Lies We Bury
reviewed by Erin Clemence
Marissa Mo was born in captivity, raised by three different women over the course of her early life, until she was finally able to escape with her three sisters. Now, Marissa (who has changed her name to Claire) is twenty-seven and trying to overcome the demons of her past, living in Portland and working as a crime reporter for a local newspaper.
On the twentieth anniversary of her escape (which also coincides with the release of her captor, a.k.a her father, from jail), Claire begins to be taunted by a perceived stranger; notes left on her car and on her shower mirror at home taunting her with memories of her past and pieces of her childhood showing up in places she never expected. Claire begins to wonder if she will ever be able to escape her past, and when she quickly becomes a suspect in a string of murders, she knows she has to deal with her family skeletons if she wants to clear her name.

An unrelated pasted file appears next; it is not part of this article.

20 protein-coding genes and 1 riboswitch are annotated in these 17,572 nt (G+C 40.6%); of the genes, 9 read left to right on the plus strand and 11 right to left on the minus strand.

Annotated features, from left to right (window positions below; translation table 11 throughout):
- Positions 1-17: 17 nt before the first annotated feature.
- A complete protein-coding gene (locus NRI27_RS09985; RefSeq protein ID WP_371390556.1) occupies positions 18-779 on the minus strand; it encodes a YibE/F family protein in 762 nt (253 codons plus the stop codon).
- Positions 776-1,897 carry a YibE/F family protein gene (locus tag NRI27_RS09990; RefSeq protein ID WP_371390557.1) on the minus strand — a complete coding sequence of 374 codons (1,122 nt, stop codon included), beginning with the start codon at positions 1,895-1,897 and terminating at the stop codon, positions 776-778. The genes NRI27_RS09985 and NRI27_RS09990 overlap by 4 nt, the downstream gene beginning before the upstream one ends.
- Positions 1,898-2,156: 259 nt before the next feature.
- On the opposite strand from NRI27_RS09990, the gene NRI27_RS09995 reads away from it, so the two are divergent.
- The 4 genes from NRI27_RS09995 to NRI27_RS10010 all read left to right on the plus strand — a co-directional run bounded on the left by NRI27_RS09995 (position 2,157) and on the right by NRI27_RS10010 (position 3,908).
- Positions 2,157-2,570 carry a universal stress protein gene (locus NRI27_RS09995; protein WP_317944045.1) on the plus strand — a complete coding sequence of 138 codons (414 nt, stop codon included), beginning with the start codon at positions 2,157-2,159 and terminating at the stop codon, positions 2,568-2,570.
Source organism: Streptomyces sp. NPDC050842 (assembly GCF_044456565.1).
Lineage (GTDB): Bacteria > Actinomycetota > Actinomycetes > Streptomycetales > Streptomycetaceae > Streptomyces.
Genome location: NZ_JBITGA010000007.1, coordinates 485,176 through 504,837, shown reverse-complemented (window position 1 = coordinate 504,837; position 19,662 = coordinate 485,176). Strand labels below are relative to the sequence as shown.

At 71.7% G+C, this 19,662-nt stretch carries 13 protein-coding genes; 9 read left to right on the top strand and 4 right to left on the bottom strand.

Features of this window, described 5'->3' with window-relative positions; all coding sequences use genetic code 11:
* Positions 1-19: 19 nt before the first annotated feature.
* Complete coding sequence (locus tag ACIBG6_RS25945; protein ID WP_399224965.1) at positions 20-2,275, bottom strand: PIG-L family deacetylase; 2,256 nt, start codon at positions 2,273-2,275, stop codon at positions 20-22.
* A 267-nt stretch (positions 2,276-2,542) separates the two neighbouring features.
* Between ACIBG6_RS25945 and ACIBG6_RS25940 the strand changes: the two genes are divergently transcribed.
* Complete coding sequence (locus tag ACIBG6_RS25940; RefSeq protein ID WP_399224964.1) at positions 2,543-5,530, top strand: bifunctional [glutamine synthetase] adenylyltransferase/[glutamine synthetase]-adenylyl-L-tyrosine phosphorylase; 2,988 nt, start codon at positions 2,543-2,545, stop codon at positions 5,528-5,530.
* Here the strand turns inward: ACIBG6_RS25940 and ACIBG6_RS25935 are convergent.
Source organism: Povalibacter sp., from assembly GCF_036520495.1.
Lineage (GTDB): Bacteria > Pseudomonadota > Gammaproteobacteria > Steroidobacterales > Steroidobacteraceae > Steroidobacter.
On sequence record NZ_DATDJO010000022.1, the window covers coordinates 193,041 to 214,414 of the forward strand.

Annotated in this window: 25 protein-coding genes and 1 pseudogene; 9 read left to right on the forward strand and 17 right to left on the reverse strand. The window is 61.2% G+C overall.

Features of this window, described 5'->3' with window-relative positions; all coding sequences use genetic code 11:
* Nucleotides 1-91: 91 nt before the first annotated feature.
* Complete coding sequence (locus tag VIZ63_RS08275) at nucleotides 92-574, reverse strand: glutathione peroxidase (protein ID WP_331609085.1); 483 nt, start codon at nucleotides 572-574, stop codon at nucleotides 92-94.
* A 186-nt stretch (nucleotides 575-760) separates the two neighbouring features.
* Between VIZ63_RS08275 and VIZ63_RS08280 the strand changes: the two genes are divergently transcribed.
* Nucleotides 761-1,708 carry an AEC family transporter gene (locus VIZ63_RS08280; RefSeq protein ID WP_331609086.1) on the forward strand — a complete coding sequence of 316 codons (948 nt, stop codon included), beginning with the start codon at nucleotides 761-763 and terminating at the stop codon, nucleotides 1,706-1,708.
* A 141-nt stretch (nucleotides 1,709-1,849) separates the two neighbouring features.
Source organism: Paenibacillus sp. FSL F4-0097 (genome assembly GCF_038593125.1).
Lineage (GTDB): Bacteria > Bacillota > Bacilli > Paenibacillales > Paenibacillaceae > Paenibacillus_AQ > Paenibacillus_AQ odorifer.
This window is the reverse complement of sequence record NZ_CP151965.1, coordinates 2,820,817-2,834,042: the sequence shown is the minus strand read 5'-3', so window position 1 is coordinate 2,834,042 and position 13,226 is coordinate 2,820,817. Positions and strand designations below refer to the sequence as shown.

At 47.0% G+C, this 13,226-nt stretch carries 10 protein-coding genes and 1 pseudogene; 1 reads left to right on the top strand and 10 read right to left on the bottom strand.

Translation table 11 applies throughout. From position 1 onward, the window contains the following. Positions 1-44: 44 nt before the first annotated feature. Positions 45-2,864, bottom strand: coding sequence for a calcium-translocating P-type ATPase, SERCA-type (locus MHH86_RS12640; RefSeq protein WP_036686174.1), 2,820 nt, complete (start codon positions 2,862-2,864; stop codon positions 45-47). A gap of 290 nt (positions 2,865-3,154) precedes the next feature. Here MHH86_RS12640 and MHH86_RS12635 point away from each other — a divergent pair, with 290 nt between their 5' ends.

Lies We Bury is the second novel by author Elle Marr. Her previous thriller, The Missing Sister, topped the Amazon charts when it was released, and I have no doubt that her sophomore novel will do the same. Fraught with tension and insurmountable suspense, “Lies” is gripping and addictive.
The novel is told from Claire’s perspective, in alternating timelines (present day and twenty years ago when she was held captive), with Claire narrating both as an adult, and as a child. Claire’s childhood description of the underground lair and her psychopathic, sadistic father/captor, Chet, is deeply disturbing, and the innocent way in which it is told resembles Emma Donoghue’s smash hit, “Room”. The tragic and heartbreaking events experienced by Claire and her sisters are painted with a child’s brush- and it instantly pulls as the heartstrings.
As an adult, Claire is likable and endearing and she immediately garners sympathy from the reader. Her adult relationship with her sisters is honest, too, broken and dysfunctional and yet full of love and devotion.
When Claire is targeted, many promising suspects instantly jump to mind, and it is through the creativity of Marr’s writing that so many tantalizing possibilities exist. Not only is the ending believable and satisfying, but, even better, you won’t see it coming.
Lies We Bury is dark and compelling, and it will pull you into its web right from page one. Marr’s writing is addictive and page-turning, and I was so invested in the outcome, that I did not want to put this one down.